ACCESS-SMC, a UNITAID-funded project, led by Malaria Consortium in partnership with Catholic Relief Services, was officially launched at a meeting in Uganda last month. It is supporting National Malaria Control Programmes across the Sahel to scale up access to seasonal malaria chemoprevention (SMC) saving thousands of young children’s lives.
SMC is the administration of effective anti-malarials, at appropriate intervals, during the rainy season to prevent malaria. The project will provide up to 30 million treatments annually to 7.5 million children under age five in Burkina Faso, Chad, Guinea, Mali, Niger, Nigeria and The Gambia over the next three years. This intervention can potentially avert 49,000 deaths due to malaria in children who are most at risk.
In October, Malaria Consortium hosted a kick-off meeting in Kampala. The participants included representatives from the seven partner organisations (Malaria Consortium, Catholic Relief Services, London School of Hygiene & Tropical Medicine, Centre de Support de Santé International, Management Sciences for Health, Medicines for Malaria Venture and Speak Up Africa), from seven of the supported countries’ National Malaria Control Programmes and the West Africa Roll Back Malaria Network. The gathering also provided an opportunity to review principles for approaches and implementation, discuss country specific contexts, and schedule activities and timelines, and start planning the logistics for the first round of treatments in 2015.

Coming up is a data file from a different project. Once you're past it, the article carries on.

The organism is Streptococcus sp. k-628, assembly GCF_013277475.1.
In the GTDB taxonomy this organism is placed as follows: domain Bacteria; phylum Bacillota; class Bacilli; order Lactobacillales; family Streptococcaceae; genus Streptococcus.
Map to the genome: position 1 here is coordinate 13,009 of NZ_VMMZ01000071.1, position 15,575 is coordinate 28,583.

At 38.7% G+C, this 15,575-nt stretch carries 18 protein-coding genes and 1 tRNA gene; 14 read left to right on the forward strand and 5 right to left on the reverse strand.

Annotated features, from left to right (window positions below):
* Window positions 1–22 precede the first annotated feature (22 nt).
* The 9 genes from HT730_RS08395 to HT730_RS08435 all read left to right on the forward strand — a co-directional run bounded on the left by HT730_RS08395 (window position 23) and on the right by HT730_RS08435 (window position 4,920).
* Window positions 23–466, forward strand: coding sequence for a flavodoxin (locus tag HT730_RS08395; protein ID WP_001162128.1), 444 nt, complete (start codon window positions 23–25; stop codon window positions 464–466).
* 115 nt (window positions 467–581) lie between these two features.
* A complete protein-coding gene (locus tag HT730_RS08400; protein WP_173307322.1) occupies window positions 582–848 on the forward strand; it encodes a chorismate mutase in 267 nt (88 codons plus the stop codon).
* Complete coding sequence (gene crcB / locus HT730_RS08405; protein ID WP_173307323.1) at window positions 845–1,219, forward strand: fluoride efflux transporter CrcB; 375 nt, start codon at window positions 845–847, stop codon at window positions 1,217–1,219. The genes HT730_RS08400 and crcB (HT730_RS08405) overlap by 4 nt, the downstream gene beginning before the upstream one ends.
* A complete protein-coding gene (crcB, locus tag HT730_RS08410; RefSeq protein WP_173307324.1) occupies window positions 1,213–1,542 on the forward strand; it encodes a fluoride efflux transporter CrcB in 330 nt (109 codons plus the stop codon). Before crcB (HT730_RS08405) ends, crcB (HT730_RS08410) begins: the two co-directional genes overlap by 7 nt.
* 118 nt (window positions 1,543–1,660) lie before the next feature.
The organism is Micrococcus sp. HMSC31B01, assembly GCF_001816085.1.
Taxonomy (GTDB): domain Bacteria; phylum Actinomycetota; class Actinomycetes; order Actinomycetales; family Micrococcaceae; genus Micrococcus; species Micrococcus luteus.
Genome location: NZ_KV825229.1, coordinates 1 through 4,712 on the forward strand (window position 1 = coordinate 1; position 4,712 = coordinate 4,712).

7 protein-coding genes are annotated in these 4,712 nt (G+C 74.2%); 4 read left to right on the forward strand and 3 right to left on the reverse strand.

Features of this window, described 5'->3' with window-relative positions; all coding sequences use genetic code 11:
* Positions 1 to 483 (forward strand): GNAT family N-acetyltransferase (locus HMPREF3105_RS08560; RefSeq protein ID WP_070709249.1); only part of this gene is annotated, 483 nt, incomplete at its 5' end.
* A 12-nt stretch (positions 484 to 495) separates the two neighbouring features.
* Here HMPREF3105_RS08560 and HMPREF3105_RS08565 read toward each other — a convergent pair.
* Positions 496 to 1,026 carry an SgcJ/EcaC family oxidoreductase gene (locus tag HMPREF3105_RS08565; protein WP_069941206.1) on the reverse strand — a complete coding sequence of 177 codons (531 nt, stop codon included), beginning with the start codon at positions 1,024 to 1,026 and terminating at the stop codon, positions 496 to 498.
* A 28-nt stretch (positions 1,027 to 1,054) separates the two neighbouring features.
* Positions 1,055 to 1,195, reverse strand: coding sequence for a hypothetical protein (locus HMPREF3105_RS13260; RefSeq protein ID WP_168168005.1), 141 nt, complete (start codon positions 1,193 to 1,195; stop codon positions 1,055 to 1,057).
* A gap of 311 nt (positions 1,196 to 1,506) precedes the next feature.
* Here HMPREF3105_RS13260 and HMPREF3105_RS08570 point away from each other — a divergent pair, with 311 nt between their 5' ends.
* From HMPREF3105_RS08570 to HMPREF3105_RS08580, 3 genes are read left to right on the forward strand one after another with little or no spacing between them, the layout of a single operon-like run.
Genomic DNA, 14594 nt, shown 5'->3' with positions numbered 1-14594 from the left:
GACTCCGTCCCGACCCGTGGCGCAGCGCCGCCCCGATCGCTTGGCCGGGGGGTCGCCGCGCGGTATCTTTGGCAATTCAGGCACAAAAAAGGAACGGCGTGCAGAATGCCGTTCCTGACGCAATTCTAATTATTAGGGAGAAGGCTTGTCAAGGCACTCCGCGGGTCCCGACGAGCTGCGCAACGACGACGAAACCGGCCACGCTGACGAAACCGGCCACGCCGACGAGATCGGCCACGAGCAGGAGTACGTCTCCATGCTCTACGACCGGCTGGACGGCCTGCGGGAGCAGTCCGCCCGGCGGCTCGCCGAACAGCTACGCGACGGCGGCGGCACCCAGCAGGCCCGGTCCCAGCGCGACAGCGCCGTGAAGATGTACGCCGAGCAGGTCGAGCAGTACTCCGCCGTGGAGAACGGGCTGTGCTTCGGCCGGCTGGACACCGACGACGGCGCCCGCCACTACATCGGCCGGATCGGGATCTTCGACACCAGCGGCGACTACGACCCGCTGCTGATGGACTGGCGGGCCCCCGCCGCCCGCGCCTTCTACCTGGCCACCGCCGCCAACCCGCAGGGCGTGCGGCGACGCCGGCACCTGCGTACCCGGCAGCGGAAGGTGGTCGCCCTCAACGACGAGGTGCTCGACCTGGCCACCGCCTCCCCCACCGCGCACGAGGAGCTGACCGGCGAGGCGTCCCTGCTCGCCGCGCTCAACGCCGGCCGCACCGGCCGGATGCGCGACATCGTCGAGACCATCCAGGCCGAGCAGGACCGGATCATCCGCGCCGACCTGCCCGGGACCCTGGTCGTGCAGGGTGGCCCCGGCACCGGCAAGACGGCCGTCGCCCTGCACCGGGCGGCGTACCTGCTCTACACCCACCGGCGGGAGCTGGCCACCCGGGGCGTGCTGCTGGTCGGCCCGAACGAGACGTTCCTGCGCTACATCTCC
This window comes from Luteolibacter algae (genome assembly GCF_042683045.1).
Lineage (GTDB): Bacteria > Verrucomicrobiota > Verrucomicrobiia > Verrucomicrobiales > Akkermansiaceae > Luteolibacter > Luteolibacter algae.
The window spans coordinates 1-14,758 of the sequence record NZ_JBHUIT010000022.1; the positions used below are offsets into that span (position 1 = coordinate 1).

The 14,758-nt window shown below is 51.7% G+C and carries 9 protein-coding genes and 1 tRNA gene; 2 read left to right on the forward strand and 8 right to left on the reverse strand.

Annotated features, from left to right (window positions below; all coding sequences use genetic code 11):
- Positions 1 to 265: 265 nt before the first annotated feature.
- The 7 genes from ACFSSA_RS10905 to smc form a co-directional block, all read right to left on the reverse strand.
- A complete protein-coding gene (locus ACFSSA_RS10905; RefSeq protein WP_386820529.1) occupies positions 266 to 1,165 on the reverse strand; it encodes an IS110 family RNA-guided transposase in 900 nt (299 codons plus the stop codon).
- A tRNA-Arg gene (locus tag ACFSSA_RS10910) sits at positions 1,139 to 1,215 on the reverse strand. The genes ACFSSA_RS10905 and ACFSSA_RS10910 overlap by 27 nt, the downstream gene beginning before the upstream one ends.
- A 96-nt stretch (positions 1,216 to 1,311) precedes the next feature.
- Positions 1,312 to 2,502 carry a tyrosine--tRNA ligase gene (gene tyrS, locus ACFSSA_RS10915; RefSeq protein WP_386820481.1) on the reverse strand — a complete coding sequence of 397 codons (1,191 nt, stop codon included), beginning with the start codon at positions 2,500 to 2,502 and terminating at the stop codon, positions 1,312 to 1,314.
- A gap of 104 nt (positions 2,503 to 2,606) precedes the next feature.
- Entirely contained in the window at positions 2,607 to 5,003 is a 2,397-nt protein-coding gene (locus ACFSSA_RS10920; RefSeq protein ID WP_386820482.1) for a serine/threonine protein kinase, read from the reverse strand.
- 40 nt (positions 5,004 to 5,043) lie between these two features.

It will be an extremely complex project - delivering anti-malaria treatments between June and December to millions of children mostly living in remote and rural areas. Although each of the countries participating already has some experience of delivering SMC, the geographical scale and number of children to be reached are unprecedented.
A significant initial challenge is working through the constraints represented by the existing drug market and increasing the global supply of quality SMC products to ensure sufficient commodities will be available. The project’s staff is also working on solutions to the logistical challenges at the most difficult period of the year – the rainy season - when roads are often impassable and remote communities cut-off in order to reach those who need the protection from malaria SMC the most.
For more information on seasonal malaria chemoprevention, visit the WHO website.
Keywords: Preventive treatments